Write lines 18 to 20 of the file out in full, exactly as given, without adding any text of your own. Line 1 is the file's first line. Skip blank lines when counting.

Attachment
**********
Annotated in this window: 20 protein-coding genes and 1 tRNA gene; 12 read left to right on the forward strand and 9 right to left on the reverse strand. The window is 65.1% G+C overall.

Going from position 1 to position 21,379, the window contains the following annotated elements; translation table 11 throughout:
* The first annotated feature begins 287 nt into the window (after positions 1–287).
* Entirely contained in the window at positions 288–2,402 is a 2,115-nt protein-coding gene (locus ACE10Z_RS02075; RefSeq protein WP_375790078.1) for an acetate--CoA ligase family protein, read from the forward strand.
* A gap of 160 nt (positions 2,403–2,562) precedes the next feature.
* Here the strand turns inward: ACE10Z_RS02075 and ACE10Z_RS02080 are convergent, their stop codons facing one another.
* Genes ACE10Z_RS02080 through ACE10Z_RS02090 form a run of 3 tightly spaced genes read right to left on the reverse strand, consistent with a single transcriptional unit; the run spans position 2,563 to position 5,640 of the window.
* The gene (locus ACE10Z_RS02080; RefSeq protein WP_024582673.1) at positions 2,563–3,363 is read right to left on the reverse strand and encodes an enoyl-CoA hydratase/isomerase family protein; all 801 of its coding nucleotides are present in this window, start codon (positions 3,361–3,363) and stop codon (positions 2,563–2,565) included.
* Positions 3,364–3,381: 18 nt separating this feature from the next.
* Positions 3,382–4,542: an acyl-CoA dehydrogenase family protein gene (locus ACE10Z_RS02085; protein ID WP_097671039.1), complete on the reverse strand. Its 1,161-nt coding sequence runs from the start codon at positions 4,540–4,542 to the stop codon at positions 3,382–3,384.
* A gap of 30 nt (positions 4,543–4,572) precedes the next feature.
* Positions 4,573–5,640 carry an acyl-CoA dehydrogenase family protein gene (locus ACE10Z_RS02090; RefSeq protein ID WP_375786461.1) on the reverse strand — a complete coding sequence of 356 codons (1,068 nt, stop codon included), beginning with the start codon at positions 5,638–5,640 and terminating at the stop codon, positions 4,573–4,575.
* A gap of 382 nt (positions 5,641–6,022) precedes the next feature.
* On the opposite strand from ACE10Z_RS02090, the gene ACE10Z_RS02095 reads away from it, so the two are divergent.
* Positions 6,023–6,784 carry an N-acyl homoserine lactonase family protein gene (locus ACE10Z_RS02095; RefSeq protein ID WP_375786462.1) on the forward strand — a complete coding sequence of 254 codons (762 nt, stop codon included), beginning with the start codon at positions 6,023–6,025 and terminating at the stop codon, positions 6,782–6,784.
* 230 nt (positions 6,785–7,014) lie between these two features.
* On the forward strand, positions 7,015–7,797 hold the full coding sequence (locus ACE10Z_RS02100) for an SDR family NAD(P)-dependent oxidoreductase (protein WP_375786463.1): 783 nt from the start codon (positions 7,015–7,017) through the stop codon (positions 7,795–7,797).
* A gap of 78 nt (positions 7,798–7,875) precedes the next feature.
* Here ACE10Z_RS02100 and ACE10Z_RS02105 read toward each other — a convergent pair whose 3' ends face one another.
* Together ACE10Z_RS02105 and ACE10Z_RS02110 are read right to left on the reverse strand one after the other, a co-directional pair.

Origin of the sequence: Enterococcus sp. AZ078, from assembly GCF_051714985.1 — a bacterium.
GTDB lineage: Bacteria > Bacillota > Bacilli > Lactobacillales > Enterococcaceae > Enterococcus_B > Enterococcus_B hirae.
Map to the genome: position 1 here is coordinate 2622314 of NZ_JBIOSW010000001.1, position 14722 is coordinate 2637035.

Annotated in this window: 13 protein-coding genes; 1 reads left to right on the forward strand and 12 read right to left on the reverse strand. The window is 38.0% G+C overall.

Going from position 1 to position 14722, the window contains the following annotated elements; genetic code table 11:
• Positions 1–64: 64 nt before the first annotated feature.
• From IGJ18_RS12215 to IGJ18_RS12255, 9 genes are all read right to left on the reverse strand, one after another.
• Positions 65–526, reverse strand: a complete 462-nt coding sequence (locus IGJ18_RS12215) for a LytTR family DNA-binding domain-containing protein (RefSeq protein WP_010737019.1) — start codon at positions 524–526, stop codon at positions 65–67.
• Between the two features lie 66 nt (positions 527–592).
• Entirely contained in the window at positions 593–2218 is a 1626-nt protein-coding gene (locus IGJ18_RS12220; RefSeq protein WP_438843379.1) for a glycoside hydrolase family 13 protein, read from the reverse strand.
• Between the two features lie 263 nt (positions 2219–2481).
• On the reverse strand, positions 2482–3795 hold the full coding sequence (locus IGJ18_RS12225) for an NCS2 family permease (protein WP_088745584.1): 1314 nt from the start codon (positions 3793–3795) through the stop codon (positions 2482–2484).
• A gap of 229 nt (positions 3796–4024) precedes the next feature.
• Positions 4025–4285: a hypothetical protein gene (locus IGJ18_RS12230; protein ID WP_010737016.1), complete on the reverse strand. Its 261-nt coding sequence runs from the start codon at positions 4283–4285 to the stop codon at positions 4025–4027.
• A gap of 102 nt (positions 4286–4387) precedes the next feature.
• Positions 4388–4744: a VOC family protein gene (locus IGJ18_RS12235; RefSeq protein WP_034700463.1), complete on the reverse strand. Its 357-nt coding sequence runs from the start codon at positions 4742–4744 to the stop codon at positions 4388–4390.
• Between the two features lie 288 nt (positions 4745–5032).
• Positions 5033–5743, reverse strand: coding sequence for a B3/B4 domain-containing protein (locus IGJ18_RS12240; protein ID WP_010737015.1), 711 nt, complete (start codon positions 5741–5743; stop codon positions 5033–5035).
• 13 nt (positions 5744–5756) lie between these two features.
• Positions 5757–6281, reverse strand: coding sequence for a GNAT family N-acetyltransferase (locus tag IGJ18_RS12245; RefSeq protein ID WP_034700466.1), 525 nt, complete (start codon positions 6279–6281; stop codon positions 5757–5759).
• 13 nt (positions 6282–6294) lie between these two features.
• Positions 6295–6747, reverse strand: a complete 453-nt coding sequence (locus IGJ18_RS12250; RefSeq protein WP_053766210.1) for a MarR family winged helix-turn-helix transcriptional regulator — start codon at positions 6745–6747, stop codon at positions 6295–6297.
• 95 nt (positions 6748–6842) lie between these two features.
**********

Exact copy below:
* A gap of 78 nt (positions 7,798–7,875) precedes the next feature.
* Here ACE10Z_RS02100 and ACE10Z_RS02105 read toward each other — a convergent pair whose 3' ends face one another.
* Together ACE10Z_RS02105 and ACE10Z_RS02110 are read right to left on the reverse strand one after the other, a co-directional pair.